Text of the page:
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VOL. 42 | NO. 20 | Friday, May 18, 2018

Firefly nurtures creative spirits with nature

By Linda Bryant | Correspondent

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When Erin Elizabeth Smith and Joe Minarick purchased Firefly Farms in the winter of 2013, it was an unkempt property with a decades-old ranch home that had been left empty for years.

The home had been vandalized and the surrounding portions of the land were badly overgrown and portions were flooded. A natural spring on the farm was clogged with old beer cans and rubbish.

The old farmstead probably seemed like a ramshackle disaster to many, but Smith and Minarick sensed an opportunity to use the property to contribute to the Knoxville region’s burgeoning art scene.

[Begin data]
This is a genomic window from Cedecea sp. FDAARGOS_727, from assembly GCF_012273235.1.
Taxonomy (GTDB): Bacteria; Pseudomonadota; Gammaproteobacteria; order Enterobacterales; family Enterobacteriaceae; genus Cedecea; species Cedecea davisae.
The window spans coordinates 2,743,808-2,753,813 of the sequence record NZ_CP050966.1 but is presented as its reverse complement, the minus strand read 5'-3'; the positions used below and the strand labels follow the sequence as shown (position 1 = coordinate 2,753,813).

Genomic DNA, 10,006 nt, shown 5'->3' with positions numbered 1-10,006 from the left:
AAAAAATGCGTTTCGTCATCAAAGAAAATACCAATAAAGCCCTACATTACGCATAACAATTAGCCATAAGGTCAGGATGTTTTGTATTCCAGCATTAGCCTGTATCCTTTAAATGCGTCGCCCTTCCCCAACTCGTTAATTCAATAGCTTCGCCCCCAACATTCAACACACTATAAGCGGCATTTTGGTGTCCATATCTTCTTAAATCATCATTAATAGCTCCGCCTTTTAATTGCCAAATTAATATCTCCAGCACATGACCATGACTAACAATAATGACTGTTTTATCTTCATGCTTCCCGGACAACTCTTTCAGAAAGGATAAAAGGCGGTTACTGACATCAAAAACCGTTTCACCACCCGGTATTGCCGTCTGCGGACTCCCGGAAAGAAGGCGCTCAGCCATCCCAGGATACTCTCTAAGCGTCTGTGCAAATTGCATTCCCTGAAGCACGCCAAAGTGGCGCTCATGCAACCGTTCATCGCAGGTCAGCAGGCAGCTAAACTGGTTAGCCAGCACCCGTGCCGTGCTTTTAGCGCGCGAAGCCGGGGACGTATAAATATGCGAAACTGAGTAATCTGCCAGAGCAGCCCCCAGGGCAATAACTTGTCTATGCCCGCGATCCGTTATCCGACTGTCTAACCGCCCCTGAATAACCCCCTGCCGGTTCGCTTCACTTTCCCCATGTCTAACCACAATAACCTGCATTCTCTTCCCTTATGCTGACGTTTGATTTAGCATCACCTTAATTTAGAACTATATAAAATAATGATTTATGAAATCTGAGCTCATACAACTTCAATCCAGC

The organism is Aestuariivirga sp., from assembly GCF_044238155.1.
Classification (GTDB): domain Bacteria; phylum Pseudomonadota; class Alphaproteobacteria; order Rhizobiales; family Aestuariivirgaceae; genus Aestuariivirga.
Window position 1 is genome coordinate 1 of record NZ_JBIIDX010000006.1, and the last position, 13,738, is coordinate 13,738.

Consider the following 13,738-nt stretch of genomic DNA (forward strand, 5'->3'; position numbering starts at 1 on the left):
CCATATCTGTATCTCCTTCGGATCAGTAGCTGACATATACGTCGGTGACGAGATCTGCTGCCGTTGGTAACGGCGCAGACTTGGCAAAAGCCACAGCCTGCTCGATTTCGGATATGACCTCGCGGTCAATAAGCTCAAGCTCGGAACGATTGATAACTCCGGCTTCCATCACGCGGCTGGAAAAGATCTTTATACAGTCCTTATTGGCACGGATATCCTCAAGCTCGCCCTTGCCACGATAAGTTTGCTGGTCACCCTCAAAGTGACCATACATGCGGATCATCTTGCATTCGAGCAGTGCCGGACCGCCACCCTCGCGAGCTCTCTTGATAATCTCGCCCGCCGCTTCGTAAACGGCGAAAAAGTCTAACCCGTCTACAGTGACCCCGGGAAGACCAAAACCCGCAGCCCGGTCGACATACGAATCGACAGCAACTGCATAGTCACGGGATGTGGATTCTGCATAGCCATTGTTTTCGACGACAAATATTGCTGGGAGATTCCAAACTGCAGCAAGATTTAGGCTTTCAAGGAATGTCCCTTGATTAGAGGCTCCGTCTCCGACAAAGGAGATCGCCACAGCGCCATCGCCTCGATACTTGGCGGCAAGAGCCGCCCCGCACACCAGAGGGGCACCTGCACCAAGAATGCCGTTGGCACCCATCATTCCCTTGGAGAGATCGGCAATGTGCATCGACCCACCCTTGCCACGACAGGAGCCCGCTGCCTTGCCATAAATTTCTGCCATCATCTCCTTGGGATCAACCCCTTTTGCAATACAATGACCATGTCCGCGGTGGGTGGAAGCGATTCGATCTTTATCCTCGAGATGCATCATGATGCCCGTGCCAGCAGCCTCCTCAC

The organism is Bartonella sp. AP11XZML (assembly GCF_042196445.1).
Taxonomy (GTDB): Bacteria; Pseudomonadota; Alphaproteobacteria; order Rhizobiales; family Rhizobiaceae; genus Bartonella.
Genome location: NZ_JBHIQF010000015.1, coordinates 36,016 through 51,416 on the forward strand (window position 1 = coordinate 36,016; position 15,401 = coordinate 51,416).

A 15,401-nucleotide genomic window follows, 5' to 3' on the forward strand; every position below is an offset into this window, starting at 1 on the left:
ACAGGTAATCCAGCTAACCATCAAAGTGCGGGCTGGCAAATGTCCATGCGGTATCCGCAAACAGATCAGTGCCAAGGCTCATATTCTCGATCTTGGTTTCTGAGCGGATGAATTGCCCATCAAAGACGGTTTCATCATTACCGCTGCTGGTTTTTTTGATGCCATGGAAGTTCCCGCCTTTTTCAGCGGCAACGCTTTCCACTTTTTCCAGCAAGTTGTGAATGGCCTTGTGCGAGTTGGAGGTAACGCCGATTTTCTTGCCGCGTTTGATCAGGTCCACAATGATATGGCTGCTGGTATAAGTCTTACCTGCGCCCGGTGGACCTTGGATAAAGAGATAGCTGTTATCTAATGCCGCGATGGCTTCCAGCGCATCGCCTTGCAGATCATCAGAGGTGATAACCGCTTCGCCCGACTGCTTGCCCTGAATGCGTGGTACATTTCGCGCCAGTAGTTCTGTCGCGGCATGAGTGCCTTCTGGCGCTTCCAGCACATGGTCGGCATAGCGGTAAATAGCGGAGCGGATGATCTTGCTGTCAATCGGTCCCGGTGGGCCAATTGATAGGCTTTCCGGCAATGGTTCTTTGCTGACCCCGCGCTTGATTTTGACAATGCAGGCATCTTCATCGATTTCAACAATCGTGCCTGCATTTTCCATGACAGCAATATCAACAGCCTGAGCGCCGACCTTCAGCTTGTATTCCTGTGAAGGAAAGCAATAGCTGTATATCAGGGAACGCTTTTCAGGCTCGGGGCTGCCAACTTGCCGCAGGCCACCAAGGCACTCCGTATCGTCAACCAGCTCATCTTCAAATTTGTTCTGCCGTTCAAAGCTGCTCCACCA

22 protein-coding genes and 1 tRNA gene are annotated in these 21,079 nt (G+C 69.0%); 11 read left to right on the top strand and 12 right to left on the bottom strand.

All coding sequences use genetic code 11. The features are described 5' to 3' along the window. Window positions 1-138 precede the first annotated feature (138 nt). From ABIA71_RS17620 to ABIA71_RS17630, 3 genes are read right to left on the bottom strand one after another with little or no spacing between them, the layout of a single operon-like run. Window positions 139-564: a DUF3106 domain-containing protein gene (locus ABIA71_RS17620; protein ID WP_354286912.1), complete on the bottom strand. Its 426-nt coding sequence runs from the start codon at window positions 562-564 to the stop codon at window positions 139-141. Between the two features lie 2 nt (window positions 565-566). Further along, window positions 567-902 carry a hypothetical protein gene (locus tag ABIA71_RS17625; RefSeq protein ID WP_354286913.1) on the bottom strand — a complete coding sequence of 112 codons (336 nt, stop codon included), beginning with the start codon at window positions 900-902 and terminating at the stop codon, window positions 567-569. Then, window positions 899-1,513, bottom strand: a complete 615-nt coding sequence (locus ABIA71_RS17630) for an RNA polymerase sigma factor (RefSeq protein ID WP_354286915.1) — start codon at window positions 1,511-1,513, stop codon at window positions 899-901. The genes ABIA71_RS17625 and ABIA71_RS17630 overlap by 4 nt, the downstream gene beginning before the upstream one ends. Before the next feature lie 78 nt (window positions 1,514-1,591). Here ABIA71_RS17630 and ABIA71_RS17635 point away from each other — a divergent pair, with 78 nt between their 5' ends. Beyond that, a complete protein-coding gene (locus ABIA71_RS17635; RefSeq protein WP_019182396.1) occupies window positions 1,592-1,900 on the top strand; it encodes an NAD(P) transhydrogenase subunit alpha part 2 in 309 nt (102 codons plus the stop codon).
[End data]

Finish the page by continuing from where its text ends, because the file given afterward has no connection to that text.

Bolstered by $20,000 from crowdsourcing and personal fundraising, hundreds — make that thousands — of hours of elbow grease, persistence and the long term commitment of dozens of volunteers, the couple led a successful effort to purchase and renovate the farm.

The result was the birth of Sundress Academy for the Arts at Firefly Farms, a 45-acre nonprofit artists’ retreat about 20-minutes from Knoxville.

Often referred to as SAFTA, the organization has offered, since 2014, one to two week residencies for artists who need to escape the routines of everyday life in order to complete creative projects. Most of the residents are writers, although SAFTA is open to hosting artists of other disciplines such as visual arts, music and filmmaking.

The organization also reaches into the wider Knoxville community by hosting numerous activities and classes that engage area residents — themed writing retreats, poetry readings and workshops designed for those they feel are underserved such as members of the LBGTQ community or survivors of sexual assault.

“We try to target communities where we feel being heard can work as a form of building community,” Smith says.